During my presentation at the TCACCC Spring Break this last weekend I promised to post the information about Photographing Natural Minnesota in this newsletter. The following articles are from that lecture. In this newsletter I will cover Tall Grass Prairie, the next article will cover the Deciduous Big Woods region.
Minnesota is comprised of 4 eco-regions or distinctly different biological environments. These regions are:
Tall Grass Prairie
Prior to any photographic road trip I spend a significant amount of time researching where I want to go and when a good time to go would be. Don’t be afraid to pick up the phone and call the people on the ground at the locations you are thinking of visiting. Generally I have found that the Park Rangers, Wildlife Managers, or other Natural Resource personnel are more than happy to share what they know about the region or interesting things to photograph.
When I plan and go on a photographic road trip I try to plan at least 3 days. Less than that and it get rushed. More is always better. Don’t try to cover too much territory, pick 1-3 locations for your trip depending upon the size of the area you expect to photograph.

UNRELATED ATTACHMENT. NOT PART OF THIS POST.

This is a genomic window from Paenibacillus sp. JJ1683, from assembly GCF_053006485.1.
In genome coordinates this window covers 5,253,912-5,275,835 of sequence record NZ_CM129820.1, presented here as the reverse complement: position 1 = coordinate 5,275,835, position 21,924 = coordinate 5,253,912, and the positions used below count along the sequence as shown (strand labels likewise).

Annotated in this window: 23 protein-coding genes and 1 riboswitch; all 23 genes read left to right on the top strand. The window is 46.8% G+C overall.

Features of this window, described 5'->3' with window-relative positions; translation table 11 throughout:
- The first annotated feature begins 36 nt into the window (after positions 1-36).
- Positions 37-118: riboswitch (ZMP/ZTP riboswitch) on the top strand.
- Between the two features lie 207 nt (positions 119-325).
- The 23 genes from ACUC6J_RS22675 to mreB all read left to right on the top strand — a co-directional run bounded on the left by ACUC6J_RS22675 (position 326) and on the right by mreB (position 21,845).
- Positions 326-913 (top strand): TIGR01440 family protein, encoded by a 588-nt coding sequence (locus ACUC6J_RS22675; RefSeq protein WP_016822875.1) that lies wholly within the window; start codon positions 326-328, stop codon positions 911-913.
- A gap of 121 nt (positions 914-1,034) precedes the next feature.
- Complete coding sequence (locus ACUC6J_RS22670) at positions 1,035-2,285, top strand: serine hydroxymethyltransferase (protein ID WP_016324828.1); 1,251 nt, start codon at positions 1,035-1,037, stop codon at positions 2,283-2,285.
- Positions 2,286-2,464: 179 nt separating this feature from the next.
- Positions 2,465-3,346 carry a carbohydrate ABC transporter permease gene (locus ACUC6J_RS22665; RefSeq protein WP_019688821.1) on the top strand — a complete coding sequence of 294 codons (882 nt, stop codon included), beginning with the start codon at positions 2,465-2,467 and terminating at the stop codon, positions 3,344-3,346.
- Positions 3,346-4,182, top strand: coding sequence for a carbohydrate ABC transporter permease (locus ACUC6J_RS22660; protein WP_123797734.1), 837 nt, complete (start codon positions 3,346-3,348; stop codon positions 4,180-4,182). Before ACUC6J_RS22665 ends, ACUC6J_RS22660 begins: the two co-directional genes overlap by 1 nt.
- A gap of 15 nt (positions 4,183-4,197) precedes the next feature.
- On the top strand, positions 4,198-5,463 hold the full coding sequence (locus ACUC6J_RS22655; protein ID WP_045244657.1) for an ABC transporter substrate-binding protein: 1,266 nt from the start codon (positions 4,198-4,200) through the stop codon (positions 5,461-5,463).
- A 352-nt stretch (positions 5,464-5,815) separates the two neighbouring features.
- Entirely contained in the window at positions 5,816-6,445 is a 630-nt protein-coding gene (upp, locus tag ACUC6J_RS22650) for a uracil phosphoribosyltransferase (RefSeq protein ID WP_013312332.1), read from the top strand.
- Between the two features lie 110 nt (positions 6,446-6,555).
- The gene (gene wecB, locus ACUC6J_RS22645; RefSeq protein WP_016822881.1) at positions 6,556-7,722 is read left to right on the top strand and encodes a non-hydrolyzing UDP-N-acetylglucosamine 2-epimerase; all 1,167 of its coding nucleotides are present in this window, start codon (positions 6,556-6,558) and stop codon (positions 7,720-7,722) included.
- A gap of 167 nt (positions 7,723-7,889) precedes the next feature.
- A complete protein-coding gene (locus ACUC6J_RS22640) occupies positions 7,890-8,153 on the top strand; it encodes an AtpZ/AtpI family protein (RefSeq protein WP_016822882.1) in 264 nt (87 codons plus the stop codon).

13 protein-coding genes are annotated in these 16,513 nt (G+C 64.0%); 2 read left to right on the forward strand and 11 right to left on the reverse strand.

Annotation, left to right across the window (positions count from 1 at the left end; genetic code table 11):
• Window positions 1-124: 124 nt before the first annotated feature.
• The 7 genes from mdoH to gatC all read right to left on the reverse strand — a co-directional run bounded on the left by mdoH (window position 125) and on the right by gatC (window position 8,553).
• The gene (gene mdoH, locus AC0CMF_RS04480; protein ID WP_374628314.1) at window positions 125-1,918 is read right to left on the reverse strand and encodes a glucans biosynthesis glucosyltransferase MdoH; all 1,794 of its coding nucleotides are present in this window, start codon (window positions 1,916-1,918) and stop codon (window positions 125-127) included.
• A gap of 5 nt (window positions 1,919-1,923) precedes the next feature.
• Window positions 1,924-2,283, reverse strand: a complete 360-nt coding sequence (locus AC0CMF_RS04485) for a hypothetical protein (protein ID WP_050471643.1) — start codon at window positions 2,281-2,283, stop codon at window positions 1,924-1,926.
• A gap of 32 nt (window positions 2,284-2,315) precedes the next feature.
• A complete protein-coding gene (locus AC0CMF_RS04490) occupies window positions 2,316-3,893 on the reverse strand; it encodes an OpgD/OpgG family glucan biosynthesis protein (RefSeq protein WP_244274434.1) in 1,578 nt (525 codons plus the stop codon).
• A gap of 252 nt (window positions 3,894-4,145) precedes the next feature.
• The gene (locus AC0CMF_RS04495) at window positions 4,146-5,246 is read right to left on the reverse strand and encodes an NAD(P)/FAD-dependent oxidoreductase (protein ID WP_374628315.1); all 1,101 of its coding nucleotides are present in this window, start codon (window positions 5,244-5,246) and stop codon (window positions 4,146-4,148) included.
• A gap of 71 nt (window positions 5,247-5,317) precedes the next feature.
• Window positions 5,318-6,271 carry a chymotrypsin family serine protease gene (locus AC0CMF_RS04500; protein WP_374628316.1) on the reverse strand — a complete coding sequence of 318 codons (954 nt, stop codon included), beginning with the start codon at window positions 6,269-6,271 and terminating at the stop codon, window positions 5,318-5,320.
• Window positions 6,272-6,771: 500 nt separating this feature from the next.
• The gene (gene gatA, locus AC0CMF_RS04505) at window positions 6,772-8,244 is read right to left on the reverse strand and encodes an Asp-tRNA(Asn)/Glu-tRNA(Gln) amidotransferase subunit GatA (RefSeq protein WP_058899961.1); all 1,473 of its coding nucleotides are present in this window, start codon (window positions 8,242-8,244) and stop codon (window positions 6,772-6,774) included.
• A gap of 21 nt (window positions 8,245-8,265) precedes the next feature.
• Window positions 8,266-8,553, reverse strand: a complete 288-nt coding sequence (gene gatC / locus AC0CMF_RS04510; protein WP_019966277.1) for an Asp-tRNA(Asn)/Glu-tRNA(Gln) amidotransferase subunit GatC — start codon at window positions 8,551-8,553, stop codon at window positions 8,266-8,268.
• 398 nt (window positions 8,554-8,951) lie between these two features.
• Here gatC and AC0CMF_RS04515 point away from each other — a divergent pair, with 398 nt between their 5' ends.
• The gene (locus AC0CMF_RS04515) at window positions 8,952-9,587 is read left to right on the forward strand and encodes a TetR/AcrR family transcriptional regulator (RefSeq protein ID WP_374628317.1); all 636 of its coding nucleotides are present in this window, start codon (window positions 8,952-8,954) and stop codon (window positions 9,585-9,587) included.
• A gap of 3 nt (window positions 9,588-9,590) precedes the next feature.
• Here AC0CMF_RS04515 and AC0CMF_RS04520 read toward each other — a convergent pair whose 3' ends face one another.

Tall Grass Prairie:
There are 3 distinct types of prairie, tall grass, mixed grasses, and short grass. All of Minnesota falls within the classification of the tall grass prairie; however, some prairie sites can have characteristics of the mixed grass prairie. Minnesota’s prairie runs north and south on the western edge of the state.
Many years ago as a young boy I remember one day when my older sister, Sandy, excitedly brought me to the Schaefer prairie preserve in west central Minnesota. To my untrained eye the 80-acre plot looked puny and unimpressive. Today this site is 160 acres of virgin and restored prairie. When I visit it now I see an exotic gem filled with diversity and rare beauty. Getting to know and appreciate the prairie ecosystem, I believe, takes a good guide and some time. Once you have been initiated you will want to explore every preserve you can find. At less than one percent of its original size the tall grass prairie ecosystem is one of the rarest of all the ecosystems left on earth, fortunately we have many very good remnants preserved here in Minnesota.
Time to visit:
April for Prairie Chicken booming grounds, Early to mid May for prairie white lady slippers, and yellow lady slippers
Mid June to Early July for western prairie fringed orchid, Late July for cone flowers, blazing stars, and sunflowers
Mid to late August or early September for turning grasses and yellow aspen trees, general landscapes.